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Humidity Colors Moisture-Sensitive Hologram

Photonics Spectra
Feb 2008
“It’s not the heat; it’s the humidity” has become a popular response to the sweltering heat of summertime, but determining the air’s moisture content quickly and accurately is not necessarily an easy task.

Researchers in Ireland may have a solution to gauging this index. They have fabricated a hologram that rapidly changes color in response to slight fluctuations in humidity and that returns to its original state once the moisture has dissipated.


The color of a hologram changes in response to the humidity level. RH = relative humidity. Reprinted with permission of Applied Physics Letters.

The material could have a range of applications; for example, it could be fabricated as a disposable sensor for use in shipping to safeguard packages against damage from moisture.

Researcher Izabela Naydenova and her colleagues at the Dublin Institute of Technology created the hologram with a self-processing acrylamide-based photopolymer on a glass substrate. The device’s ability to change color is the result of the swelling or shrinking of the photopolymer medium when it is exposed to various humidities.

As reported in the Jan. 21 issue of Applied Physics Letters, the scientists placed the photopolymer in an environmental chamber where the relative humidity could be adjusted from 5 to 100 percent.

They found that, when the humidity was increased from 5 to 80 percent, the hologram’s spectral response shifted by 130 nm. They also found that temperature had practically no effect on the humidity response in the temperature range studied: The spectral peak shifted by only 1.6 nm when the humidity was kept constant at 30 percent while the temperature was increased from 23 to 50 °C.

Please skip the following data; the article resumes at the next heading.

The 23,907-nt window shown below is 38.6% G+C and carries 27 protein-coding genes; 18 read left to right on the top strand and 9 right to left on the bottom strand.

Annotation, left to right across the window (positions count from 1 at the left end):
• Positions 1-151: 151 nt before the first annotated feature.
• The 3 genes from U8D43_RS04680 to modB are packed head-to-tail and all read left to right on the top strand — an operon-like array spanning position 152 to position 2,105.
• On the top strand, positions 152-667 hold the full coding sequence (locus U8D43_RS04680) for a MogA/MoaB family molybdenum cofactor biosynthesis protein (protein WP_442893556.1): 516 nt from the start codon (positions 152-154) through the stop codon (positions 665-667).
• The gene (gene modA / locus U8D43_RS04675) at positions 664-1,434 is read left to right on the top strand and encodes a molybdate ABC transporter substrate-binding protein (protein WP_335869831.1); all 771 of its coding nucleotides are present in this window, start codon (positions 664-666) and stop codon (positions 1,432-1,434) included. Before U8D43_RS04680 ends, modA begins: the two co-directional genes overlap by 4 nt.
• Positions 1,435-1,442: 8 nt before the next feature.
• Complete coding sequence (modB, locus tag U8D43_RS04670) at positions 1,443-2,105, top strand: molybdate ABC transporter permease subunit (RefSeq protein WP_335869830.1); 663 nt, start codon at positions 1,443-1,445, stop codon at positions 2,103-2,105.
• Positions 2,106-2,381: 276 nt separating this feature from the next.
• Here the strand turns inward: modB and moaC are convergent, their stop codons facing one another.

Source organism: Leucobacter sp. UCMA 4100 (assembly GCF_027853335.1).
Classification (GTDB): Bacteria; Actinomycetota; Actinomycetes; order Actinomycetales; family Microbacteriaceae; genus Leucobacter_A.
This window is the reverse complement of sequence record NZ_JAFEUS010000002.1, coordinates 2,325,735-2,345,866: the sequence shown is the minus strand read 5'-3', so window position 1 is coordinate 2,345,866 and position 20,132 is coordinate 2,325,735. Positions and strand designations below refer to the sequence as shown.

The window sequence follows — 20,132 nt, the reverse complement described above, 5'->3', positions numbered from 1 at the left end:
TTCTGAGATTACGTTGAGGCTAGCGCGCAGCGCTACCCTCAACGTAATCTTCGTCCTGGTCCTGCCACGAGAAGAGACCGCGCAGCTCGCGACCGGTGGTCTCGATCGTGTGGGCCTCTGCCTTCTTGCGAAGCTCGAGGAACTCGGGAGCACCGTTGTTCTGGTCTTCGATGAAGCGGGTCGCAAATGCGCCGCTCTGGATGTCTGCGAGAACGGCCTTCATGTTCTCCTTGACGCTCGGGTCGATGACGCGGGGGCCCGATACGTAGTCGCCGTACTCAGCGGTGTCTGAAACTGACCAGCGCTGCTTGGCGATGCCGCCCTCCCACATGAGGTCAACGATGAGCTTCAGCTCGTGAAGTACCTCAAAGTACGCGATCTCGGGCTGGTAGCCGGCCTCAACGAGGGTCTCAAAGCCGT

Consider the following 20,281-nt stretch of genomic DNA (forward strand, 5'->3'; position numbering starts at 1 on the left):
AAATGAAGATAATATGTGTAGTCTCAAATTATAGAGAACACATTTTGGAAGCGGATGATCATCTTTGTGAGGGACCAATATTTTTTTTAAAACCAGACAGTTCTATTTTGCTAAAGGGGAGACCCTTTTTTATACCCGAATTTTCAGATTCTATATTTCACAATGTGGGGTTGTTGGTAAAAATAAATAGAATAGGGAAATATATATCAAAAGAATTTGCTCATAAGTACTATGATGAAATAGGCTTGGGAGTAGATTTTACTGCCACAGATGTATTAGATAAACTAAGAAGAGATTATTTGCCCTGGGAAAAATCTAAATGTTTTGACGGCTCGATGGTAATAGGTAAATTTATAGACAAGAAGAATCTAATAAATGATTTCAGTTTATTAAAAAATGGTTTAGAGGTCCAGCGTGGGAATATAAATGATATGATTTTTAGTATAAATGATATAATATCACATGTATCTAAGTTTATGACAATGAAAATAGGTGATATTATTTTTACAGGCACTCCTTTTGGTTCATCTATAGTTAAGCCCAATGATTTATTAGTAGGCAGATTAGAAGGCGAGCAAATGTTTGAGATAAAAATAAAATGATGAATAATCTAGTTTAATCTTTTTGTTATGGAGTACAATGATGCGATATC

The investigators prepared photopolymers ranging in thickness from 30 to 180 μm, and they found that the thickness directly influenced the response time of the material. After optimizing the thickness, they reported that responses were achieved in a few seconds.

An interference pattern that is recorded on a high-resolution plate, the two interfering beams formed by a coherent beam from a laser and light scattered by an object. If after processing, the plate is viewed correctly by monochromatic light, a three-dimensional image of the object is seen.
As We Go To PressBreaking NewshologramhumidityPresstime Bulletinself-processing acrylamide-based photopolymerSensors & Detectors

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